Political season is upon us, boys and girls! For junkies like me, this time of year is bigger than Halloween in Isla Vista. This past week, Iowans kicked off the 2008 presidential race by flooding community centers and government buildings, filled with hopes of delivering their presidential candidate of choice the nomination of their respective party. However, as with all politics, the Iowa caucuses are not without controversy.
Since 1972, Iowa has gained increasing attention for its selection of both the Democratic and Republican presidential nominees. However, this system seems inherently flawed. Those dissatisfied with the tradition point out Iowa is different from most other states. The state is far removed from the issues and candidates. They hold different values and place more emphasis on certain political topics than others. In addition, over 90 percent of Iowans are white and primarily reside in rural towns. Many feel these factors result in a nomination unrepresentative of the United States as a whole. So why is Iowa such a big deal? Because the state goes first, it’s widely believed Iowa’s results create a signal for other states, thus influencing the presidential nomination process by pointing voters toward specific candidates.
Some Americans feel the United States should do away with holding primaries and caucuses on different days, over the course of six months. It is believed that holding a national primary in which all states vote on the same day would give a more accurate indication of which candidate most Americans want to receive the nomination. The focus would shift away from tiny states like Iowa, who make their decisions in January, in order to give states like Oregon, whose primary isn’t until May, a bigger say. The idea is to give equal weight to each state participating and to ensure choices for the presidential nominations are not influenced by another state’s decision.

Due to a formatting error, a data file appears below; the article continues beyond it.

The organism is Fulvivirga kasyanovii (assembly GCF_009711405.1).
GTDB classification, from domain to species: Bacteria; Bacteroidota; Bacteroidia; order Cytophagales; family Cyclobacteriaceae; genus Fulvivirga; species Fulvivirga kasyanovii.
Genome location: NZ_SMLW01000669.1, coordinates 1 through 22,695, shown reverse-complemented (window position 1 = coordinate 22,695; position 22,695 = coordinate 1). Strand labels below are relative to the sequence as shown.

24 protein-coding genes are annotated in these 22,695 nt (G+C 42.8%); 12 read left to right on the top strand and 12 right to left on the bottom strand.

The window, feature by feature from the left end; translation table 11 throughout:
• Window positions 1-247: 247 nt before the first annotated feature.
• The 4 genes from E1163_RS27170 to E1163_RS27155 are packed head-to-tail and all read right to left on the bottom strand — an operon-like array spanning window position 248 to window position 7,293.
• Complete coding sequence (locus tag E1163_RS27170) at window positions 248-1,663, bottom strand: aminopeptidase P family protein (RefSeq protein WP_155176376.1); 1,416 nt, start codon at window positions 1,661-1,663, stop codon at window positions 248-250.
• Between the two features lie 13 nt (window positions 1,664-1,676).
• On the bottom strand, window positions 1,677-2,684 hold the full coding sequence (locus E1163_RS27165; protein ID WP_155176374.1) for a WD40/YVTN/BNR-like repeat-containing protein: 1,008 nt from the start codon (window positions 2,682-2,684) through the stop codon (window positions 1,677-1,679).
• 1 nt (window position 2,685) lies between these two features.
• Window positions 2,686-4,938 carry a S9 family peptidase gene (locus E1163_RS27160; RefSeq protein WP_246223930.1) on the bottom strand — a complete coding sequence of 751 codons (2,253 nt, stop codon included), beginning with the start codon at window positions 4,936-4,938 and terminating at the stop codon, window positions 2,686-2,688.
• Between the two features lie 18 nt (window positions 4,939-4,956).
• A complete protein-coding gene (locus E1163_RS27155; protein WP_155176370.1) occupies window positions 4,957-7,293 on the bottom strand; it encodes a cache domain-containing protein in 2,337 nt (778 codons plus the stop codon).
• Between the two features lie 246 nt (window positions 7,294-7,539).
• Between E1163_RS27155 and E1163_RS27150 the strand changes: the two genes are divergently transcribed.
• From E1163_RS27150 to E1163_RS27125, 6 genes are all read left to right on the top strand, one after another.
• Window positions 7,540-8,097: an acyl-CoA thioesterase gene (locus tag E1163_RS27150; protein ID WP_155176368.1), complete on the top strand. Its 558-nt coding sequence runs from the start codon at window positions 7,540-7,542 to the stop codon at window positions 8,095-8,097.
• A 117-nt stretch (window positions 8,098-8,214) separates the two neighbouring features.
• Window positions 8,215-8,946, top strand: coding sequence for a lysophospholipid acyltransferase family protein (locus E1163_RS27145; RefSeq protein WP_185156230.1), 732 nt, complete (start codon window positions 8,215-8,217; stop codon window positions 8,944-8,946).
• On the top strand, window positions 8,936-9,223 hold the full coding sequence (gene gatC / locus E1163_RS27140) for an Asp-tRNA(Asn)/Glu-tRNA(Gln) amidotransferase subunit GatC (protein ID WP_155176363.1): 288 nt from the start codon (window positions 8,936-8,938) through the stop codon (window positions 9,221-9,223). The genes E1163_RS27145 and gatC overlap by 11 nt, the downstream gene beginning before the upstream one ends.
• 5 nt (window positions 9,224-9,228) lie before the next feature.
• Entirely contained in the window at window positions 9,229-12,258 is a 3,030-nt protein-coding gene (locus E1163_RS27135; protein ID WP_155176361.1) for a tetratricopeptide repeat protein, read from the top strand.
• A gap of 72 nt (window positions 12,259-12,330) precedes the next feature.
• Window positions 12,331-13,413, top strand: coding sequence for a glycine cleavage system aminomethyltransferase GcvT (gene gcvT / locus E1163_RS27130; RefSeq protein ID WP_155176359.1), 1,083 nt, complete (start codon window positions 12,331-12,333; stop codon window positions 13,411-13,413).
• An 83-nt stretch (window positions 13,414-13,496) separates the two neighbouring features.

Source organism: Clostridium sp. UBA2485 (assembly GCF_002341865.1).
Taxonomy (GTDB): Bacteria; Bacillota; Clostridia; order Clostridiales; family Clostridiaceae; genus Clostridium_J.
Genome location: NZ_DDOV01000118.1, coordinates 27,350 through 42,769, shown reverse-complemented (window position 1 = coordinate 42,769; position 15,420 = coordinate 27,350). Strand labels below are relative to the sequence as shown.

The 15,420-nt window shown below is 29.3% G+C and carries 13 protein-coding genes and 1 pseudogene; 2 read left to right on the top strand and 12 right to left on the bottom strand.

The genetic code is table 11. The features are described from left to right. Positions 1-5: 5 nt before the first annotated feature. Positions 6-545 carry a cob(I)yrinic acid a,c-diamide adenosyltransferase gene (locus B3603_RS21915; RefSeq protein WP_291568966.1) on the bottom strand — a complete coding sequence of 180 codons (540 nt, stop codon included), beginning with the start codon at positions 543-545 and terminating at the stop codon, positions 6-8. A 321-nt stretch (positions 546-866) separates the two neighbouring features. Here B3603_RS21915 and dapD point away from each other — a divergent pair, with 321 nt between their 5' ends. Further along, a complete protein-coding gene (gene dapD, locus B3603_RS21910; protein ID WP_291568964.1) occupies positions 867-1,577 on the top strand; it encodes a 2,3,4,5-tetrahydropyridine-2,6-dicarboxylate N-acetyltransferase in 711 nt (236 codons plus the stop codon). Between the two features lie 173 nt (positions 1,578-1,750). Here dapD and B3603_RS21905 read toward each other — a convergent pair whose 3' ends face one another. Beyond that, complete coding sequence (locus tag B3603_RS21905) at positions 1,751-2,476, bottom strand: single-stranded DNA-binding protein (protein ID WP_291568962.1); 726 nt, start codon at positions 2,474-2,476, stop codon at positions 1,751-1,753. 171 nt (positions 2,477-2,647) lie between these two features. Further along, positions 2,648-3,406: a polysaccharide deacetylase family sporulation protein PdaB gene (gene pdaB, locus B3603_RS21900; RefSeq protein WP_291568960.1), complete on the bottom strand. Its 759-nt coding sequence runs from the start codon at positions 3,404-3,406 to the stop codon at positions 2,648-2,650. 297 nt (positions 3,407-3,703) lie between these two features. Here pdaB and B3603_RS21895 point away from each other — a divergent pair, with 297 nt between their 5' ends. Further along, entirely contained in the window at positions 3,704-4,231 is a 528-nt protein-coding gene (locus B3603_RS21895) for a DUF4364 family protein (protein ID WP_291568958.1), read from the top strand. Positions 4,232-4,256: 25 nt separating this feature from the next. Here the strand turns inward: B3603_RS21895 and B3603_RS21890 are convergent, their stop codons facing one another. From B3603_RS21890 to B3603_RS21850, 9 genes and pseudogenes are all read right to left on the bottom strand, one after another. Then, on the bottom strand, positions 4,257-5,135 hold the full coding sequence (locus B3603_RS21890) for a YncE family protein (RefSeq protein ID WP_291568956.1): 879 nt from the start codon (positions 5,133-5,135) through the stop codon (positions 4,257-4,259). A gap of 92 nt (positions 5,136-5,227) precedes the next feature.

However, in the grand scheme of politics, Iowa has been relatively unimportant in determining who the Republican and Democratic presidential nominees will be. Ronald Reagan, Bill Clinton and George H.W. Bush all lost in the Iowa caucuses, yet still went on to receive the nominations by winning races in other states. CNN reported that, over the last century, less than 50 percent of those winning the Iowa caucuses actually went on to win the nomination of their party. So while many feel Iowa exerts too much influence over the nomination process, in reality, the state’s choices rarely seem to have any sort of substantial impact. In fact, the only guaranteed benefit to winning the caucus seems to be more media attention. After winning in Iowa, news stations quickly turn their attention to those candidates performing particularly well. Even this media attention is not enough to affect polls in other states.
The main point: Lay off of Iowa. The state brought us Herbert Hoover, “Field of Dreams” and corn. Let poor Iowans keep thinking they’ll change the course of the presidential race. And for those of us who haven’t voted, if your first choice isn’t Mike Huckabee or Barack Obama, history has shown us there’s a good chance they won’t win in the long run anyway. Vote for the candidate you feel will do the best job, even if he or she didn’t do so well in Iowa. Bill Clinton came back to take the nomination and the presidency after earning only 3 percent of the vote in Iowa. So what’s to say “President Giuliani” is out of the question? For those of you who haven’t made up your mind for the California primaries on February 5th, it’s important we don’t let Iowa affect our decisions. The voters in Iowa certainly don’t have any inside information we don’t have, so make up your mind for yourself. I know the Internet is a big, scary thing, but Wikipedia the political positions of Mitt Romney, Bill Richardson or any of the candidates. Spend 20 minutes doing a little research – I promise you won’t regret it. The presidential race is far too important to simply get in line with the Hawkeye State. Get ready for 2008 – it’s going to be a big year!